Medecins Sans Frontieres (MSF), also recognized as Doctors Without Borders has reported encountering a significant surge of malnourished children across seven northern states in its medical centers.

A declaration released by MSF’s Field Communication Officer in Nigeria, Abdulkareem Yakubu, identified the impacted states as Kano, Bauchi, Borno, Yobe, Sokoto, Zamfara, and Kebbi.

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The global humanitarian organization noted that MSF’s in-patient facilities in Northern Nigeria have observed a rise in admissions of severely malnourished children with life-threatening complications.

This surge surpasses last year’s numbers by over 100 percent in certain areas. According to the statement, for MSF teams, this trend is alarming, suggesting an early onset of the lean season and the accompanying surge in acute malnutrition, usually expected in July.

The statement emphasized that they are compelled to treat patients on mattresses on the floor due to full facilities and the dire situation of children dying.

MSF’s Country Representative in Nigeria, Simba Tirima, emphasized that without prompt intervention, more lives will be at risk. Urgent collective efforts are needed to rescue lives and ensure the children of Northern Nigeria can grow up without the devastating impacts of malnutrition.

MSF urged for immediate humanitarian aid and called on Nigerian authorities, international organizations, and donors to swiftly diagnose and treat malnourished children while also addressing the underlying causes of the crisis through long-term initiatives.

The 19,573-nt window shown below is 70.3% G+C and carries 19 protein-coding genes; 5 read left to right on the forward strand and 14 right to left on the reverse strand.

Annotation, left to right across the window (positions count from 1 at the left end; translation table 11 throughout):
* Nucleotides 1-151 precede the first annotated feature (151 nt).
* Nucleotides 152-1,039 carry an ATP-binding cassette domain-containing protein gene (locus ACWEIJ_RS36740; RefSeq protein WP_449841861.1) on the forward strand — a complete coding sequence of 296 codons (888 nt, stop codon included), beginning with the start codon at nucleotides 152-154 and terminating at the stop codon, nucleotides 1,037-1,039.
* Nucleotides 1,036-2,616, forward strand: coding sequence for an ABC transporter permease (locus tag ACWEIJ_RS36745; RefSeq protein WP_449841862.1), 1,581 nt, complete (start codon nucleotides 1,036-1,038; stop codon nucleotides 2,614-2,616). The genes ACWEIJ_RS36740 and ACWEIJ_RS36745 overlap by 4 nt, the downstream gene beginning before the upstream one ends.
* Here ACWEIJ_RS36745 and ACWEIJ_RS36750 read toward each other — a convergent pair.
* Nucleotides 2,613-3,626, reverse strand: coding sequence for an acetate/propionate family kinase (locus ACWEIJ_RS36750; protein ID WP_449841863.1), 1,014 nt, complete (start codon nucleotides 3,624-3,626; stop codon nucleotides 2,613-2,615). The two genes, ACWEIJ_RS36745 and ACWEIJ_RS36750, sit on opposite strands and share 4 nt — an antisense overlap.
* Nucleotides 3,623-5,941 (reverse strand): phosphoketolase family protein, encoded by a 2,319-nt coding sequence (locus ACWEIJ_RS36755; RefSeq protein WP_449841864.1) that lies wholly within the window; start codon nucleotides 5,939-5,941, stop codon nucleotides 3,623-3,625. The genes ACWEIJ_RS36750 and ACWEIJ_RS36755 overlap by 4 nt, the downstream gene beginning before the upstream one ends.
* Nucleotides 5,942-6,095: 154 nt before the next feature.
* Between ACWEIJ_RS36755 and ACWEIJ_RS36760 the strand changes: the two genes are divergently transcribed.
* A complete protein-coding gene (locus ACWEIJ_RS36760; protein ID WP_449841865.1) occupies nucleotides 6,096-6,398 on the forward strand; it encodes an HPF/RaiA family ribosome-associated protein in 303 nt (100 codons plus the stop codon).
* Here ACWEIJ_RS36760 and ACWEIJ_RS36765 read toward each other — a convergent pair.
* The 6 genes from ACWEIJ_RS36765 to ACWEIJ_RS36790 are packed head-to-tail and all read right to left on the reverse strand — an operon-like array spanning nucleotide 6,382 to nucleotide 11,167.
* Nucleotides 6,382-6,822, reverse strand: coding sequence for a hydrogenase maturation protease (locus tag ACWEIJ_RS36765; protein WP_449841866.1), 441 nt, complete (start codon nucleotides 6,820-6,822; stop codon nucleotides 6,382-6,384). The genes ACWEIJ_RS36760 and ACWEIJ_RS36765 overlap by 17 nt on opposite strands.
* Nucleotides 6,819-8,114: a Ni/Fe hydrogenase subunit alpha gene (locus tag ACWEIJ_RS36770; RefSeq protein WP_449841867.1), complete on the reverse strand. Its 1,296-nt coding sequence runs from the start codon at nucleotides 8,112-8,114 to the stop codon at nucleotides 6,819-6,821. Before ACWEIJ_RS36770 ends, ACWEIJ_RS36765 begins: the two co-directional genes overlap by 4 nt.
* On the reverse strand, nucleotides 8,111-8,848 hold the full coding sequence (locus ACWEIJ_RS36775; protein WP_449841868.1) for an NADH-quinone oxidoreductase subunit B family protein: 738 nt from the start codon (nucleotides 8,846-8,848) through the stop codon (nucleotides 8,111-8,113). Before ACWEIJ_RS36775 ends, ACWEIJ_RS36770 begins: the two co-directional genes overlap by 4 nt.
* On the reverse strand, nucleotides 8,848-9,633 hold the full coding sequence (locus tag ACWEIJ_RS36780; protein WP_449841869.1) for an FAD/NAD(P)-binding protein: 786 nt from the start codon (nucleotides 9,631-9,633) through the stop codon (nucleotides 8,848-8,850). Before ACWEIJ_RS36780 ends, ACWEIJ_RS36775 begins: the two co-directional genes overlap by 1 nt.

MSF has been consistently raising alarms about the deteriorating malnutrition crisis since 2022, with 2023 already marked as critical. They stress that the situation has only worsened in 2024.

Expressing their frustration, MSF stated that they cannot continue to describe these dire circumstances year after year, questioning what it will take for widespread action to be taken.

In April 2024, MSF’s medical team in Maiduguri, Borno State, admitted 1,250 severely malnourished children with complications to its in-patient therapeutic feeding center, doubling the admissions from April 2023.

By the end of May, the center urgently expanded to accommodate 350 patients, far surpassing the 200 beds initially allocated for the peak malnutrition season in July and August.

Additionally, MSF highlighted the situation at its facility in Kafin Madaki Hospital, Bauchi State, where admissions of severely malnourished children surged by 188 percent during the first three months of 2024 compared to the same period in 2023.

According to ThePaan, In Zamfara State MSF reported a 30 percent increase in admissions at in-patient centers in Shinkafi and Zurmi in April compared to March, while Talata Mafara’s facility saw a 20 percent increase. Moreover, major cities like Kano and Sokoto also witnessed alarming spikes, with admissions rising by 75 and 100 percent, respectively.

MSF emphasized that despite the severity of the situation, the overall humanitarian response remains inadequate, with other non-profit organizations operating in the region also struggling to cope.

In May, both the United Nations and Nigerian authorities issued an urgent appeal for $306.4 million to address the nutritional needs in Borno, Adamawa, and Yobe states, but this amount is considered insufficient for the broader region’s needs.

Additionally, in December of last year, MSF temporarily evacuated some of its staff from facilities in Zamfara State, a move that residents fear may lead to significant setbacks in healthcare delivery, particularly in rural areas.